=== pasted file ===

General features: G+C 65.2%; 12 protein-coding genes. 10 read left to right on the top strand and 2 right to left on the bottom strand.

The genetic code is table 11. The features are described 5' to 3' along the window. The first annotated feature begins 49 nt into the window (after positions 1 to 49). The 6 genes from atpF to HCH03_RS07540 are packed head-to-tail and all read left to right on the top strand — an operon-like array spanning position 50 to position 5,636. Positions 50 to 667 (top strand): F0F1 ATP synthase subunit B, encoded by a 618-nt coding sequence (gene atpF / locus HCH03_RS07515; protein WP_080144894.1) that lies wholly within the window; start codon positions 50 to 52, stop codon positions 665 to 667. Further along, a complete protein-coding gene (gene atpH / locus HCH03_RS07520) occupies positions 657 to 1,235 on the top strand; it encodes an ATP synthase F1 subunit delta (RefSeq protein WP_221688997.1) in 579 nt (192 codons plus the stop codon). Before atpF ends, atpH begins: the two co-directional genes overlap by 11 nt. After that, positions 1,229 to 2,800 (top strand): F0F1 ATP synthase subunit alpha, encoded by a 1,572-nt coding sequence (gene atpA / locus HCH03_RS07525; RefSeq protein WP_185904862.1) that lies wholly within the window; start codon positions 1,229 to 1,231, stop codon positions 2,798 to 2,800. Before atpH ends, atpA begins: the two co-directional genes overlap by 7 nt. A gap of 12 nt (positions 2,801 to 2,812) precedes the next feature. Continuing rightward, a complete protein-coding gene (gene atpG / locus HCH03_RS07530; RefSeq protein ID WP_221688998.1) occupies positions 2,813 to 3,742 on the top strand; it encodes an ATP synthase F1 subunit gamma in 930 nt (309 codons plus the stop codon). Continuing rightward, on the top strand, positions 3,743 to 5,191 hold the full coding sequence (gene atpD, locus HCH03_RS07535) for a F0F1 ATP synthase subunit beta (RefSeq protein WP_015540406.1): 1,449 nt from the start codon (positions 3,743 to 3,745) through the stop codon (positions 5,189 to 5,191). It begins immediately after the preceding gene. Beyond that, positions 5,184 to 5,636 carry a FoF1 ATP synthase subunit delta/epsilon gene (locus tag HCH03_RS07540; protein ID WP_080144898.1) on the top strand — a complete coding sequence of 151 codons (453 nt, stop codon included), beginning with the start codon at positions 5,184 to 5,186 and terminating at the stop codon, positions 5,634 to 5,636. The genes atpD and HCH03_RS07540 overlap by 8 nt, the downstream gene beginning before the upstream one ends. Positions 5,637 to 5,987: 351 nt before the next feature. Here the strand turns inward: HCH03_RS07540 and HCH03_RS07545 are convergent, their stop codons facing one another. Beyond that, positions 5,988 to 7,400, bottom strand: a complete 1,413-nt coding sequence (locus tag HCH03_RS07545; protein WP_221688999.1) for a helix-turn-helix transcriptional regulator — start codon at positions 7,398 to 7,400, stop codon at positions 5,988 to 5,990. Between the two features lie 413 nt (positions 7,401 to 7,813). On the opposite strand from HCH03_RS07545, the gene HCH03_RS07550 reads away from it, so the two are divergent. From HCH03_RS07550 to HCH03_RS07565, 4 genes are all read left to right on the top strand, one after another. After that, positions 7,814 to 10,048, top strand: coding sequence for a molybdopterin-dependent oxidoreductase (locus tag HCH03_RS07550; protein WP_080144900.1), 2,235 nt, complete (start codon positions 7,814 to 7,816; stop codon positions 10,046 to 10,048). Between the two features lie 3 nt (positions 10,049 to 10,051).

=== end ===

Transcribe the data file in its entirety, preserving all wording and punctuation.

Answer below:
General features: G+C 65.2%; 12 protein-coding genes. 10 read left to right on the top strand and 2 right to left on the bottom strand.

The genetic code is table 11. The features are described 5' to 3' along the window. The first annotated feature begins 49 nt into the window (after positions 1 to 49). The 6 genes from atpF to HCH03_RS07540 are packed head-to-tail and all read left to right on the top strand — an operon-like array spanning position 50 to position 5,636. Positions 50 to 667 (top strand): F0F1 ATP synthase subunit B, encoded by a 618-nt coding sequence (gene atpF / locus HCH03_RS07515; protein WP_080144894.1) that lies wholly within the window; start codon positions 50 to 52, stop codon positions 665 to 667. Further along, a complete protein-coding gene (gene atpH / locus HCH03_RS07520) occupies positions 657 to 1,235 on the top strand; it encodes an ATP synthase F1 subunit delta (RefSeq protein WP_221688997.1) in 579 nt (192 codons plus the stop codon). Before atpF ends, atpH begins: the two co-directional genes overlap by 11 nt. After that, positions 1,229 to 2,800 (top strand): F0F1 ATP synthase subunit alpha, encoded by a 1,572-nt coding sequence (gene atpA / locus HCH03_RS07525; RefSeq protein WP_185904862.1) that lies wholly within the window; start codon positions 1,229 to 1,231, stop codon positions 2,798 to 2,800. Before atpH ends, atpA begins: the two co-directional genes overlap by 7 nt. A gap of 12 nt (positions 2,801 to 2,812) precedes the next feature. Continuing rightward, a complete protein-coding gene (gene atpG / locus HCH03_RS07530; RefSeq protein ID WP_221688998.1) occupies positions 2,813 to 3,742 on the top strand; it encodes an ATP synthase F1 subunit gamma in 930 nt (309 codons plus the stop codon). Continuing rightward, on the top strand, positions 3,743 to 5,191 hold the full coding sequence (gene atpD, locus HCH03_RS07535) for a F0F1 ATP synthase subunit beta (RefSeq protein WP_015540406.1): 1,449 nt from the start codon (positions 3,743 to 3,745) through the stop codon (positions 5,189 to 5,191). It begins immediately after the preceding gene. Beyond that, positions 5,184 to 5,636 carry a FoF1 ATP synthase subunit delta/epsilon gene (locus tag HCH03_RS07540; protein ID WP_080144898.1) on the top strand — a complete coding sequence of 151 codons (453 nt, stop codon included), beginning with the start codon at positions 5,184 to 5,186 and terminating at the stop codon, positions 5,634 to 5,636. The genes atpD and HCH03_RS07540 overlap by 8 nt, the downstream gene beginning before the upstream one ends. Positions 5,637 to 5,987: 351 nt before the next feature. Here the strand turns inward: HCH03_RS07540 and HCH03_RS07545 are convergent, their stop codons facing one another. Beyond that, positions 5,988 to 7,400, bottom strand: a complete 1,413-nt coding sequence (locus tag HCH03_RS07545; protein WP_221688999.1) for a helix-turn-helix transcriptional regulator — start codon at positions 7,398 to 7,400, stop codon at positions 5,988 to 5,990. Between the two features lie 413 nt (positions 7,401 to 7,813). On the opposite strand from HCH03_RS07545, the gene HCH03_RS07550 reads away from it, so the two are divergent. From HCH03_RS07550 to HCH03_RS07565, 4 genes are all read left to right on the top strand, one after another. After that, positions 7,814 to 10,048, top strand: coding sequence for a molybdopterin-dependent oxidoreductase (locus tag HCH03_RS07550; protein WP_080144900.1), 2,235 nt, complete (start codon positions 7,814 to 7,816; stop codon positions 10,046 to 10,048). Between the two features lie 3 nt (positions 10,049 to 10,051).